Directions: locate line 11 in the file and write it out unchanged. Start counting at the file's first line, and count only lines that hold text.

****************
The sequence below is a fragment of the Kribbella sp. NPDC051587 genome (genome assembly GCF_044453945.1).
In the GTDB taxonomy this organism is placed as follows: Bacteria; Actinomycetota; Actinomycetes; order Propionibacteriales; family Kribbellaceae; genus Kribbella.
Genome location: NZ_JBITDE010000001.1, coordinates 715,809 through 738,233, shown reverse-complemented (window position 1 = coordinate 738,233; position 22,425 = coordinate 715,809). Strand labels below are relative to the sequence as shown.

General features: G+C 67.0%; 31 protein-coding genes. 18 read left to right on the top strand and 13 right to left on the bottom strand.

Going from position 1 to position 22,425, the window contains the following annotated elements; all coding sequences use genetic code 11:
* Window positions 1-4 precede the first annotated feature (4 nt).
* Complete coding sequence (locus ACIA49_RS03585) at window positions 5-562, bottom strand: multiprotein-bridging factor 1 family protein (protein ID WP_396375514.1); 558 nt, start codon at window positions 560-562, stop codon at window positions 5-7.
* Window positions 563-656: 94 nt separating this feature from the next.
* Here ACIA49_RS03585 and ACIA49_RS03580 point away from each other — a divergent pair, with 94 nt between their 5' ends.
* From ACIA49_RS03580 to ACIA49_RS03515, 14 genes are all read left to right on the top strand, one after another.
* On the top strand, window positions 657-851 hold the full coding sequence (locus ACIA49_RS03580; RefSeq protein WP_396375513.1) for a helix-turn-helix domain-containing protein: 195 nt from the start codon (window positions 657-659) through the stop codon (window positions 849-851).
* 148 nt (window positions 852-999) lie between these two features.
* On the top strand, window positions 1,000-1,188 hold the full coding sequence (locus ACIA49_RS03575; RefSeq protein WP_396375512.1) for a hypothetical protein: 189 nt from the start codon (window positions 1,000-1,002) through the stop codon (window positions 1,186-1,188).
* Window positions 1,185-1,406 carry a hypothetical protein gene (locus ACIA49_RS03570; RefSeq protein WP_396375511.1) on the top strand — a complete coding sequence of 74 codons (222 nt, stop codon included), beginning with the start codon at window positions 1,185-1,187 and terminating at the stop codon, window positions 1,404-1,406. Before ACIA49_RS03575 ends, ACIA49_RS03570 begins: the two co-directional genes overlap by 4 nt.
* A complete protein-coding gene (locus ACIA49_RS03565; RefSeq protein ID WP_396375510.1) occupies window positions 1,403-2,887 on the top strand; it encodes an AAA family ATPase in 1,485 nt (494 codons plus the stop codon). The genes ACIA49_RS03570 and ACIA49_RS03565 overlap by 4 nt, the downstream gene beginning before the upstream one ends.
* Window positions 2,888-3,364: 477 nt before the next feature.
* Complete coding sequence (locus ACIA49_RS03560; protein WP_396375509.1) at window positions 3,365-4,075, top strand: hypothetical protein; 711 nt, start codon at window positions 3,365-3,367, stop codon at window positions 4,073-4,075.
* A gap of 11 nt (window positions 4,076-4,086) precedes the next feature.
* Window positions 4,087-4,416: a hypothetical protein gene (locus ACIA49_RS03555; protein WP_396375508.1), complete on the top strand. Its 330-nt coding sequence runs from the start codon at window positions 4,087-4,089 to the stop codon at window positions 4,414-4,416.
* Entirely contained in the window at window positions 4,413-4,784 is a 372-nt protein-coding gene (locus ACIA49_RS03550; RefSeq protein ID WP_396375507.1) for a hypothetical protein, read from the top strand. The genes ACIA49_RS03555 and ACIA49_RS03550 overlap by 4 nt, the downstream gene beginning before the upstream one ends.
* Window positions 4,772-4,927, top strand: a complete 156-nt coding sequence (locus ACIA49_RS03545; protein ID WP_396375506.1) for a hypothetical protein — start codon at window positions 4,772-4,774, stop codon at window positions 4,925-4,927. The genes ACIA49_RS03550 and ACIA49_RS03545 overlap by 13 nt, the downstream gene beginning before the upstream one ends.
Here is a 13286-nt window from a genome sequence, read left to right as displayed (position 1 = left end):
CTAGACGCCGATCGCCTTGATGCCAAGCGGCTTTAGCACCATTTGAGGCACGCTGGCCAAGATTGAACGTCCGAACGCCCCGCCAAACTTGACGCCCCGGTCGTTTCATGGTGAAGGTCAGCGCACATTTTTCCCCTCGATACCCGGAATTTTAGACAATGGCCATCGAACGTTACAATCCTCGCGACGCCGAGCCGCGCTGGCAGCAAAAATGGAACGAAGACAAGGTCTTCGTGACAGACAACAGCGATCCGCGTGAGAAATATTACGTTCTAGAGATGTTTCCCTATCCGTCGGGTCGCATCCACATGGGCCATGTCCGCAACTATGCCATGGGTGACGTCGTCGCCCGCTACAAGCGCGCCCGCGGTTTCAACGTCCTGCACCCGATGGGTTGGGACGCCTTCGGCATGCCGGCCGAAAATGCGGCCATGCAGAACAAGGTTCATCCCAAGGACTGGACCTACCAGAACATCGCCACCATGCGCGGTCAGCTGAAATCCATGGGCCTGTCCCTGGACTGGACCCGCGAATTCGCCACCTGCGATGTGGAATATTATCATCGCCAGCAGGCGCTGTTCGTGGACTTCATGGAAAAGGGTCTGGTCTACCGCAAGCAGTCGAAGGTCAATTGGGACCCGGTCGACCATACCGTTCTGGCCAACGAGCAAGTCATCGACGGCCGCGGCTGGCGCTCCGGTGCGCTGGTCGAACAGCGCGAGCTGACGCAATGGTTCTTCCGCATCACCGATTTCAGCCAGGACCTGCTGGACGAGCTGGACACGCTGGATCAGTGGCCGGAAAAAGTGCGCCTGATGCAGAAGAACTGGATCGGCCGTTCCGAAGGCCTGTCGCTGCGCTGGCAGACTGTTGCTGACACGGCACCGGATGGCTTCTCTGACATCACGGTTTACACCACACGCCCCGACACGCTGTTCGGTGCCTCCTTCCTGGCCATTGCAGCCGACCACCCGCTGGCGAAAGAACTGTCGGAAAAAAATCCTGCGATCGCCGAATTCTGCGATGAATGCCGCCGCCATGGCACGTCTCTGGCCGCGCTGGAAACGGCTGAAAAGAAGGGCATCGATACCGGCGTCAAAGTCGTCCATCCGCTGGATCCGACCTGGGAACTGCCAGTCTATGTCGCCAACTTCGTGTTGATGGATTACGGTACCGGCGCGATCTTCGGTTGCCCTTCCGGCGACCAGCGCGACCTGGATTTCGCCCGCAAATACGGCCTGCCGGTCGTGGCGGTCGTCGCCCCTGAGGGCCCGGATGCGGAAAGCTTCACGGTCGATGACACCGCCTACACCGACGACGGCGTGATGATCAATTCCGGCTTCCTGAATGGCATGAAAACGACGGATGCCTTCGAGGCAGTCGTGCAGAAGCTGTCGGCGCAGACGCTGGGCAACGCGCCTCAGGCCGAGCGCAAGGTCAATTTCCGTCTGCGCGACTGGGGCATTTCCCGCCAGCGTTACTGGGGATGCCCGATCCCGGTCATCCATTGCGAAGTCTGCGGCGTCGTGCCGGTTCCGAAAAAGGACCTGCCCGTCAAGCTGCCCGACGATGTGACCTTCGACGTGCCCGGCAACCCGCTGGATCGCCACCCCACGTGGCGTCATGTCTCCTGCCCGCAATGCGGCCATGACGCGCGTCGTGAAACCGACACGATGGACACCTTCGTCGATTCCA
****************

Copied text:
* On the top strand, window positions 657-851 hold the full coding sequence (locus ACIA49_RS03580; RefSeq protein WP_396375513.1) for a helix-turn-helix domain-containing protein: 195 nt from the start codon (window positions 657-659) through the stop codon (window positions 849-851).